Park's defense team promised a tough legal battle to nullify the National Assembly's impeachment of Park in a written statement submitted to the Constitutional Court, on December 16. Her defense team denied all 13 allegations - five constitutional violations and eight legal offenses - as claimed by the opposition-led National Assembly in the impeachment motion.
"There is no reason for the President to be impeached," the delegation said during a press conference after turning in Park's statement. "She did not violate the Constitution or law in any manner and the document is intended to show the National Assembly made the wrong decision. We will thoroughly deal all facts and juridical relations concerning her impeachment."

Who is Park? Park is the first female President of South Korea. She is the first daughter of former President Park Chung-hee, who ruled the country with an iron fist for 18 years until his assassination in 1979. She won the 2012 presidential election on support of conservative voters - particularly elderly voters nostalgic for her father's era.
Childless and never married, the President has famously said she has devoted her life to the country and never pursued private interests.
The fate of President Park Geun-hye has been handed over to nine justices at the Constitutional Court by the 300-seat National Assembly. The nation's destiny is up to the Constitutional Court, which has the crucial obligation of paving the way for Republic of Korea to begin its normalization process as soon as possible. There has already been a lot of evidence caught by the prosecution and lawmakers that Park had breached the Constitution and been implicated in other legal violations.
Images of the young Park growing up at the presidential Blue House endeared her to South Koreans, with the first family treated as royalty by some and Park as the young princess.As daughter of the late military dictator Park Chung-Hee, South Korean President Park Geun-Hye was a conservative icon.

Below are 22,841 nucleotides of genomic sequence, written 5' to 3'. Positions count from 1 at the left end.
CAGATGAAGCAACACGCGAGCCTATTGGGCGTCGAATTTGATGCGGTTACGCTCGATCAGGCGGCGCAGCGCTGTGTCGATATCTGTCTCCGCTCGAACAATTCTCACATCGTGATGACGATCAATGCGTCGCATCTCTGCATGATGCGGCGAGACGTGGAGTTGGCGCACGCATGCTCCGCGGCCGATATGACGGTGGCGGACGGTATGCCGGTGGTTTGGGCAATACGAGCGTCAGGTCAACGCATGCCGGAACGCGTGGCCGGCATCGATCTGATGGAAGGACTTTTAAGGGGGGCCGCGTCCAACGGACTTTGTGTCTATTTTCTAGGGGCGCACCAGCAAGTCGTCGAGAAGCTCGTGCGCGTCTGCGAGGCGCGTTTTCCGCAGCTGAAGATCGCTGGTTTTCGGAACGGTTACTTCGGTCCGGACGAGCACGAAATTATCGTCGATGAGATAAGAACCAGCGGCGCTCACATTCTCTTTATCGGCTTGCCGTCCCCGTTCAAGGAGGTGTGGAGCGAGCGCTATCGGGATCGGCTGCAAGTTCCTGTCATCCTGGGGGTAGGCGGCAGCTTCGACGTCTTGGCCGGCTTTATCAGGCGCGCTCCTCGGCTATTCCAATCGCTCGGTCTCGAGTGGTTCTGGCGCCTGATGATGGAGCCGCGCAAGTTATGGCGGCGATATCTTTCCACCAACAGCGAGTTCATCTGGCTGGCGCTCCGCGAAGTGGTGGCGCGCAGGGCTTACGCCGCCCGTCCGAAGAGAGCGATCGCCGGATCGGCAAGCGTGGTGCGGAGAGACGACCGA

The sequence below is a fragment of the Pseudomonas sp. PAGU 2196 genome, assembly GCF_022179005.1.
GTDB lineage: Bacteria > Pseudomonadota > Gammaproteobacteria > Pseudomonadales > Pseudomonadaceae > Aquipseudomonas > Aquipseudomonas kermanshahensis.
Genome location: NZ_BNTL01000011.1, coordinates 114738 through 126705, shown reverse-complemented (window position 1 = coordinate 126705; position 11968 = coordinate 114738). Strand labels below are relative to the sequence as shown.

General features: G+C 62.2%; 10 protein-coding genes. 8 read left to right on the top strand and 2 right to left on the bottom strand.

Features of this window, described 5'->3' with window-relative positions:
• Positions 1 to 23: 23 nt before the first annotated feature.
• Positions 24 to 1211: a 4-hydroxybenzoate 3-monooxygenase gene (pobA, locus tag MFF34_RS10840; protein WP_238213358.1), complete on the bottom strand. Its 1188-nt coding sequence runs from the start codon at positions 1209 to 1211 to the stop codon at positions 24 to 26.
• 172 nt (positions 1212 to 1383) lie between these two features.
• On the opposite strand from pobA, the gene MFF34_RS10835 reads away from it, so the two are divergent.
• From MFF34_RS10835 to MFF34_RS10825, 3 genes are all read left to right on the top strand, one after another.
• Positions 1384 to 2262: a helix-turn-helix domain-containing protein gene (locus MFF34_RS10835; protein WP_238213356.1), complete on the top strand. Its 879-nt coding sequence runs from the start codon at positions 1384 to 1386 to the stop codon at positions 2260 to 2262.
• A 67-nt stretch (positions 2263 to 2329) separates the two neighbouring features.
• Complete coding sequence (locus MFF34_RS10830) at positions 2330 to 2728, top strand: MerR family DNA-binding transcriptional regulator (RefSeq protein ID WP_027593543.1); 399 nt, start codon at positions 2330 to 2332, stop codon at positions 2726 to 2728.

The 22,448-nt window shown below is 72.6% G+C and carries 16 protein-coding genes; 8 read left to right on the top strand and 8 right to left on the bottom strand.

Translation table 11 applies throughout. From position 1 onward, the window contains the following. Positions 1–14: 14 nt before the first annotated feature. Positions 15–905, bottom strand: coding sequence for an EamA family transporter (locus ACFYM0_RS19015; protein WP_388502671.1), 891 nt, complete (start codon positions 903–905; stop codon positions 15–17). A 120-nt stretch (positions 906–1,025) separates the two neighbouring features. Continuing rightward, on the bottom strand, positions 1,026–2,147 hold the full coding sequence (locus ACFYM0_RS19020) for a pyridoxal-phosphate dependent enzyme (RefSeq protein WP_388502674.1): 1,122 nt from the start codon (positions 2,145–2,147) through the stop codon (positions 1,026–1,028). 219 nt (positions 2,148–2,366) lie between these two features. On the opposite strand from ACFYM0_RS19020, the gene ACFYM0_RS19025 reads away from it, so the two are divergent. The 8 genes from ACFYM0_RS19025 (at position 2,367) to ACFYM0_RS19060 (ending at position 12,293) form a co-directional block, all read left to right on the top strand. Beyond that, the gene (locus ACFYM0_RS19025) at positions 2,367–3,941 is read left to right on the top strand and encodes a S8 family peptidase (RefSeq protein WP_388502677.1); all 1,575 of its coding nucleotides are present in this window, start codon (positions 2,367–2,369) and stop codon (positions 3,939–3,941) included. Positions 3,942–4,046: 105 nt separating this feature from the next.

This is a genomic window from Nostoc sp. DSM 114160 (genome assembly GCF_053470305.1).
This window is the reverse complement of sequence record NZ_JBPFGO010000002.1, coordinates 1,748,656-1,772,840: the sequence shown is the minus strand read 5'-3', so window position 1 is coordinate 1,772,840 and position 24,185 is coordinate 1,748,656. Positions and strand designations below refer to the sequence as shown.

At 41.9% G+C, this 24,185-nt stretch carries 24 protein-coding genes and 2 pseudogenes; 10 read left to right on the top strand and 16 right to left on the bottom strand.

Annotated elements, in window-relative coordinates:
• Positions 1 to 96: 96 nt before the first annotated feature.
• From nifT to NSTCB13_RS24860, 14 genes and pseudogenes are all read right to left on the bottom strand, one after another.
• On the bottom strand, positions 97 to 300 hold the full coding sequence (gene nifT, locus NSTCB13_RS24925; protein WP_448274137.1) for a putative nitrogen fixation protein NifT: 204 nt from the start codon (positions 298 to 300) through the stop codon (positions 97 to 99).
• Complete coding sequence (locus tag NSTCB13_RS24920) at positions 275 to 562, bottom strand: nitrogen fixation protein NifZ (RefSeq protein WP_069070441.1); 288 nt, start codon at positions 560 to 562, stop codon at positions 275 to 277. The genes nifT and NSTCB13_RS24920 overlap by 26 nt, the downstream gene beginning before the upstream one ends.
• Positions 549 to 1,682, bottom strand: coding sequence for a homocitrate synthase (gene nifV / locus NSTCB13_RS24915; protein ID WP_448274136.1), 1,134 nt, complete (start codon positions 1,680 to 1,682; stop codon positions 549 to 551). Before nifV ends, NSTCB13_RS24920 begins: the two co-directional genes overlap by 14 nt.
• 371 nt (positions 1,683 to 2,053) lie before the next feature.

The deaths of Park's parents in the 1970s further fanned sympathy for her as an illfated young woman who lost parents to assassinations but managed to rise above the personal tragedy. Park's mother was murdered five years before her father, who was assassinated by his own security chief in 1979.
The fact that Park, 64, never married was also part of her appeal in a country where past leaders were often embroiled in major corruption scandals involving family members. But the latest scandal involving Park's close friend Choi Soon-Sil - now under arrest for fraud and abuse of power - turned out to be too much even for the staunchest Park supporters.
She apologized several times in tearful televised addresses, in which she painted herself as a lonely, isolated leader whose main offense was to be over-trusting of a personal friend. But there was little public sympathy, with many seeing her professed isolation as a reflection of aloof arrogance rather than genuine loneliness.
Now Park, already the first sitting South Korean President to be subjected to a criminal probe, looks set to go down as the first democratically-elected President to be booted out of office. The impeachment vote by Parliament still requires the confirmation of the Constitutional Court - a process that could take months.